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Never in living memory has the West been plunged into the kind of hysteria and madness that currently engulfs its political and media establishments.
Just pause to consider where we are for a moment. We have lame-duck US president, in the shape of Barack Obama, threatening Russia with retaliation for alleged Russian cyber-hacking and interference in the US elections, while at the same time the man who is about to replace him in the White House in just a few weeks, Donald Trump, has been refuting those allegations.
What does this say about the level of polarization and disunity that has become the new normal in Washington? It describes political paralysis and a political class thrown into disarray by its inability to come to terms with a world that has changed -- i.e., one that is no longer theirs to dominate and control. It is a truth, a hard truth, that many in Washington are clearly unable to grasp, plunging normally rational human beings into paroxysms of anguish and despair.
There is simply no other explanation for the torrent of anti-Russia paranoia that has been unleashed since the US presidential election on November 11. Indeed, it has now surpassed a torrent and to become a full-blown flood, wherein everything from Trump's victory to Brexit to the weather is being blamed on Moscow. It is what democracy looks like when it is tested and fails that test.
Not that this is a defense of Donald Trump. My own preference for president, speaking as a non-US citizen, was Bernie Sanders, the only candidate whose anti-establishment principles on the side of working people are authentic, inclusive, and eminently more credible than Mr Trump's.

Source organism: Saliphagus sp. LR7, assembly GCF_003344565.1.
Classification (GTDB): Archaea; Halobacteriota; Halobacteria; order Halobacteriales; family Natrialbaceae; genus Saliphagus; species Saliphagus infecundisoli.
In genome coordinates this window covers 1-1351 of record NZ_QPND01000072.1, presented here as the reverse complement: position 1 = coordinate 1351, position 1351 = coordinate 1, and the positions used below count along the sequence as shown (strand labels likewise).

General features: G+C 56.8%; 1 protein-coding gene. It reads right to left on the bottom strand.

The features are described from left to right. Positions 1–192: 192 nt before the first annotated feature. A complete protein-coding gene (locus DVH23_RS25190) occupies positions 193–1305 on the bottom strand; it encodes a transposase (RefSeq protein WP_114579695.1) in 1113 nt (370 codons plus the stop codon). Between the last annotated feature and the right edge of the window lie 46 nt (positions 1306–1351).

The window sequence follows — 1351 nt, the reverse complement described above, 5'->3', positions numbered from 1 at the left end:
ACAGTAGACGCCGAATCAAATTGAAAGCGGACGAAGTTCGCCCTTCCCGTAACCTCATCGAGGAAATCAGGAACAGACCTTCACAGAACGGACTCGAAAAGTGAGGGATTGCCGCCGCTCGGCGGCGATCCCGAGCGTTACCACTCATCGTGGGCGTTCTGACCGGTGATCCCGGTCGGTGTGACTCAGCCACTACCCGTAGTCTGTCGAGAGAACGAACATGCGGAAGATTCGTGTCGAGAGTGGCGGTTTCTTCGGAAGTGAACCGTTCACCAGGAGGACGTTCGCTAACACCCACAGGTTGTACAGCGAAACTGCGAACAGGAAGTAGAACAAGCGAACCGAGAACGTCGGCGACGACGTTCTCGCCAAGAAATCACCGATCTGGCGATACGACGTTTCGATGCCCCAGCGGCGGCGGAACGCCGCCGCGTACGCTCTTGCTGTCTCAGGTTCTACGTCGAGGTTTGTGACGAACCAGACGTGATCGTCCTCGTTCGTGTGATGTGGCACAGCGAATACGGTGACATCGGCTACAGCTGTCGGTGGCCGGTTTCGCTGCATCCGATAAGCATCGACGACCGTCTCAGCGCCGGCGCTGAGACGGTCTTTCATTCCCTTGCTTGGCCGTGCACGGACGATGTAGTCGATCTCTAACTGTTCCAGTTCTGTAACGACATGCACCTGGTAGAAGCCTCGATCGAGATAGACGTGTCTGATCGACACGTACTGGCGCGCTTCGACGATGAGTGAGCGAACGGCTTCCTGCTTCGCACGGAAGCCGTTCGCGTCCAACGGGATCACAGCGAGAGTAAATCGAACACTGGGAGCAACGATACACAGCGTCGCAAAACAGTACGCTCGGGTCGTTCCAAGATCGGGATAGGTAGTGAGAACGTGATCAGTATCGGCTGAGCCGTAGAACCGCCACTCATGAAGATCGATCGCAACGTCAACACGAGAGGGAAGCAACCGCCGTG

But then Sanders was denied the nomination by a Democratic Party machine that supported Hillary Clinton's nomination from the outset, and which approached the presidential election as courtiers at a coronation rather than officials running an impartial primaries election process. It is their inability to deal with Clinton's defeat at the hands of a billionaire reality TV star with no prior political experience that lies at the root of the current crisis.
On the allegations of hacking, a group in the US calling itself Veteran Intelligence Professionals for Sanity (VIPS) publicly disputes them. The group's spokesman, Bill Binney, a former high level intelligence analyst with the United States National Security Agency (NSA), believes that contrary to the claim that the emails released by WikiLeaks came via somebody hacking the DNC, they were instead leaked from within Washington.
In a recent open letter, six retired US intelligence officials write:
"The evidence that should be there is absent; otherwise, it would surely be brought forward, since this could be done without any danger to sources and methods. Thus, we conclude that the emails were leaked by an insider -- as was the case with Edward Snowden and Chelsea Manning. Such an insider could be anyone in a government department or agency with access to NSA databases, or perhaps someone within the DNC."
Britain's former ambassador to Uzbekistan, Craig Murray, has also stated that the so-called Podesta (John Podesta, Clinton presidential campaign chairman) emails were leaked from within Washington, and Wikileaks founder Julian Assange maintains that they have not come from Russia or have anything to do with Russia.
Thus far the CIA has failed to produce any compelling evidence for its allegations that Russia hacked the DNC and interfered with the US election. However there is a vast trove of evidence that the CIA, throughout its history, has interfered with countless elections, subverted the political systems of other countries, and worked to bring down sovereign governments all over the world. For a comprehensive account of this ignoble history and record, the work of US author and historian William Blum is unsurpassed.
As such, the challenge for the rest of the world is managing that decline, the psychological and ideological damage incurred, to ensure the process of transition from uni-polarity to multi-polarity is as smooth as it can possibly be under the circumstances.